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A SMILES (Simplified molecular-input line-entry system) string is a string that represents a chemical structure using ASCII characters. For example, water (\$H_2O\$) can be written in SMILES as H-O-H.

However, for simplicity, the single bonds (-) and hydrogen atoms (H) are frequently omitted. Thus, a molecules with only single bonds like n-pentane (\$CH_3CH_2CH_2CH_2CH_3\$) can be represented as simply CCCCC, and ethanol (\$CH_3CH_2OH\$) as CCO or OCC (which atom you start from does not matter).

n-pentane:n-pentane

ethanol:ethanol

In SMILES, double bonds are represented with = and triple bonds with #. So ethene:

ethene

can be represented as C=C, and hydrogen cyanide:

HCN

can be represented as C#N or N#C.

SMILES uses parentheses when representing branching:

HCN

Bromochlorodifluoromethane can be represented as FC(Br)(Cl)F, BrC(F)(F)Cl, C(F)(Cl)(F)Br, etc.

For rings, atoms that close rings are numbered:

cyclohexane

First strip the H and start from any C. Going round the ring, we get CCCCCC. Since the first and last C are bonded, we write C1CCCCC1.

Use this tool: https://pubchem.ncbi.nlm.nih.gov/edit3/index.html to try drawing your own structures and convert them to SMILES, or vice versa.

Task

Your program shall receive two SMILES string. The first one is a molecule, the second is a substructure (portion of a molecule). The program should return true if the substructure is found in the molecule and false if not. For simplicity, only above explanation of SMILES will be used (no need to consider stereochemistry like cis-trans, or aromaticity) and the only atoms will be:

  • O
  • C
  • N
  • F

Also, the substructure do not contain H.

Examples

CCCC C
true

CCCC CC
true

CCCC F
false

C1CCCCC1 CC
true

C1CCCCC1 C=C
false

COC(C1)CCCC1C#N C(C)(C)C // substructure is a C connected to 3 other Cs
true

COC(C1)CCCCC1#N COC1CC(CCC1)C#N // SMILES strings representing the same molecule
true

OC(CC1)CCC1CC(N)C(O)=O CCCCO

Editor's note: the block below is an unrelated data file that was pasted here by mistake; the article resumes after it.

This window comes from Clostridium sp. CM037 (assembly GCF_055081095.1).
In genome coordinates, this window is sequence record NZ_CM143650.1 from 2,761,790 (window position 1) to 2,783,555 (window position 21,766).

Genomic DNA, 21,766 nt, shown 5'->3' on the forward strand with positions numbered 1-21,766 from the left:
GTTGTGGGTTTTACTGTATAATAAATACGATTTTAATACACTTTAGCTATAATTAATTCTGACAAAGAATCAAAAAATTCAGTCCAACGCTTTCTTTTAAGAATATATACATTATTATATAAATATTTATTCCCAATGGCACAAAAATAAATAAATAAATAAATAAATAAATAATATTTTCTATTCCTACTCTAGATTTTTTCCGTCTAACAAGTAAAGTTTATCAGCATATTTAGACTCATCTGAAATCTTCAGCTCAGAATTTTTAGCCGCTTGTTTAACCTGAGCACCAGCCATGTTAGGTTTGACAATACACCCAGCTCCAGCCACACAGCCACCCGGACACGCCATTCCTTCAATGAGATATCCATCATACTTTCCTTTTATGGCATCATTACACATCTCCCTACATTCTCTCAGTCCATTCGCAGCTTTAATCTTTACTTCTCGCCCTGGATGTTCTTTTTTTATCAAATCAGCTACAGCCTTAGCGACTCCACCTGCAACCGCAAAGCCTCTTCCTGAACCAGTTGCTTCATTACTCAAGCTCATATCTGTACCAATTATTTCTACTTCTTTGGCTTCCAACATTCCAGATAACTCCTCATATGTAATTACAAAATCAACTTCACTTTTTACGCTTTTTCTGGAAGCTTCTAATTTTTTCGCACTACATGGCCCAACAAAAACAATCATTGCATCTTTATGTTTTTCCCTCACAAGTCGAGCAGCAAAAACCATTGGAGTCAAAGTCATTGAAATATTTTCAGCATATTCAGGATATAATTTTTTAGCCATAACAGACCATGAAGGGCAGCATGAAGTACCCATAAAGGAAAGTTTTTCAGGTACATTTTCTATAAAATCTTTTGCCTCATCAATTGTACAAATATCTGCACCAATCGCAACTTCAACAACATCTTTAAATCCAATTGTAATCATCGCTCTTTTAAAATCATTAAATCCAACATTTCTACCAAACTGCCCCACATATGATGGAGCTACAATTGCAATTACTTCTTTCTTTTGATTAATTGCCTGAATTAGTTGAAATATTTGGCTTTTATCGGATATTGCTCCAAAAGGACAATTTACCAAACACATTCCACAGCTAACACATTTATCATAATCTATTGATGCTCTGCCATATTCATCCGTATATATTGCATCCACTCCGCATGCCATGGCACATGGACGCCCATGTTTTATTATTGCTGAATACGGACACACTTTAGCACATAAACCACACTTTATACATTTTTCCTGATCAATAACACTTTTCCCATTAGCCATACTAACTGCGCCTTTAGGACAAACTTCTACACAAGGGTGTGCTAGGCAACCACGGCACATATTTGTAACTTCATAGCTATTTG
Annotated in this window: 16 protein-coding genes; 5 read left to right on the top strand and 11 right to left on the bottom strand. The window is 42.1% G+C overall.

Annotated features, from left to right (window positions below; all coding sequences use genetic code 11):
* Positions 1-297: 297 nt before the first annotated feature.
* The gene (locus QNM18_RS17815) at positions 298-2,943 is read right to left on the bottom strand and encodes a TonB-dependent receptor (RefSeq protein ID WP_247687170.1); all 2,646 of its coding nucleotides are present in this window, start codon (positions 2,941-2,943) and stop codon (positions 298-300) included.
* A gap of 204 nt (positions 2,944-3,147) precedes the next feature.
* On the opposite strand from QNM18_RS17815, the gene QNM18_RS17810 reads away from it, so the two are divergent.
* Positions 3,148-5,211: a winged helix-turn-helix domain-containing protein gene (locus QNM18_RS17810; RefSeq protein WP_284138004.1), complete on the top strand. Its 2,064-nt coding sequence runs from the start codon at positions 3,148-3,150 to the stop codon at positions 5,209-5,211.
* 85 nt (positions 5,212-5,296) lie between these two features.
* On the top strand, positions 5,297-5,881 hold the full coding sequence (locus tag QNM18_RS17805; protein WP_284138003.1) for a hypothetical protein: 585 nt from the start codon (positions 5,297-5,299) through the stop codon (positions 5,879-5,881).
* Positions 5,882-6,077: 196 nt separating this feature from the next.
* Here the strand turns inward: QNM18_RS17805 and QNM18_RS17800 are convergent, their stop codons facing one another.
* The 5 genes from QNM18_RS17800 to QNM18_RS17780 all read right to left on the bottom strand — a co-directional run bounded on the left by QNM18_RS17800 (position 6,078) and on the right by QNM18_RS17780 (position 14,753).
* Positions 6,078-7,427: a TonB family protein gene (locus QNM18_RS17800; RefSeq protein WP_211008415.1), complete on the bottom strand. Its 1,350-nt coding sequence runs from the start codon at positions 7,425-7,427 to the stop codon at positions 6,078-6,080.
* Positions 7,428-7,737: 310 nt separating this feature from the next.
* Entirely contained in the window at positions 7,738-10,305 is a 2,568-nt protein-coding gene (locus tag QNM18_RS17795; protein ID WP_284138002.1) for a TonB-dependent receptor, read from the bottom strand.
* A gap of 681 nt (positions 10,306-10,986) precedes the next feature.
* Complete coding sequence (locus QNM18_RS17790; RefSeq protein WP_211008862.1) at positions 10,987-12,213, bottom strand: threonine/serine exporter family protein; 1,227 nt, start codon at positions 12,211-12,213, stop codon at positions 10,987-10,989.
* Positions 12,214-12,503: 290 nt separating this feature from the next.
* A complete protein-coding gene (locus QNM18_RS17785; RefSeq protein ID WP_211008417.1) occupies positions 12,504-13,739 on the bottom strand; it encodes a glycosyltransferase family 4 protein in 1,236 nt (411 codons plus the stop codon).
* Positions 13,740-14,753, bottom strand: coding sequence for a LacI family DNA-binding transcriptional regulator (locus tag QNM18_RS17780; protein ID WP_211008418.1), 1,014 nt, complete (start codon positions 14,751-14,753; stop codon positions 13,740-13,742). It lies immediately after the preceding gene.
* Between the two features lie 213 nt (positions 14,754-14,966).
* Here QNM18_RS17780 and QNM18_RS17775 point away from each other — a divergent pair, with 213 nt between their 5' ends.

true

OC(CC1)CCC1CC(N)C(O)=O NCCO
true

OC(CC1)CCC1CC(N)C(O)=O COC
false

Shortest code wins. Refrain from using external libraries.

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    \$\begingroup\$ Could you add a few more complexer test cases like the last one? The first five test cases can be solved using a single contains builtin. \$\endgroup\$ – Kevin Cruijssen Jun 12 '20 at 7:06
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    \$\begingroup\$ As for that last test case, the COC(C1)CCCC1C#N can't be pasted to the tool you've linked (it automatically changes to COC1CC(CCC1)C#N..) Also, would COC(C1)CCCCC1#N with CCCCCC result in truthy, since it does contain a substructure of six subsequence C-atoms (the entire circle (C1)CCCCC1, and the additional branch to a C in COC)? \$\endgroup\$ – Kevin Cruijssen Jun 12 '20 at 7:07
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    \$\begingroup\$ @KevinCruijssen i will add more examples. The tool converts the SMILES string to a canonical SMILES string (it uses a standard algorithm that ensures a unique output). COC(C1)CCCCC1#N with CCCCCC will be truthy. COC(C1)CCCCC1#N with COC1CC(CCC1)C#N will be truthy. \$\endgroup\$ – kuantumleap123 Jun 12 '20 at 7:17
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Mathematica, 31 bytes

MoleculeContainsQ@@Molecule/@#&

Takes input as a list of 2 strings (the source and the pattern molecules).

As you could guess, this checks if the first molecule (parsed via Molecule) contains the second one by using the MoleculeContainsQ function.

This doesn't seem to work in the online interpreter on TIO; I'm not sure what I am doing wrong. It works on my local machine, though. Of course, this is not using an external library: it's completely built-in functionality!

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    \$\begingroup\$ i'm looking for answers that do some parsing, but as your answer uses built-in functionality, i guess you've found a loophole! +1 \$\endgroup\$ – kuantumleap123 Jun 12 '20 at 6:25

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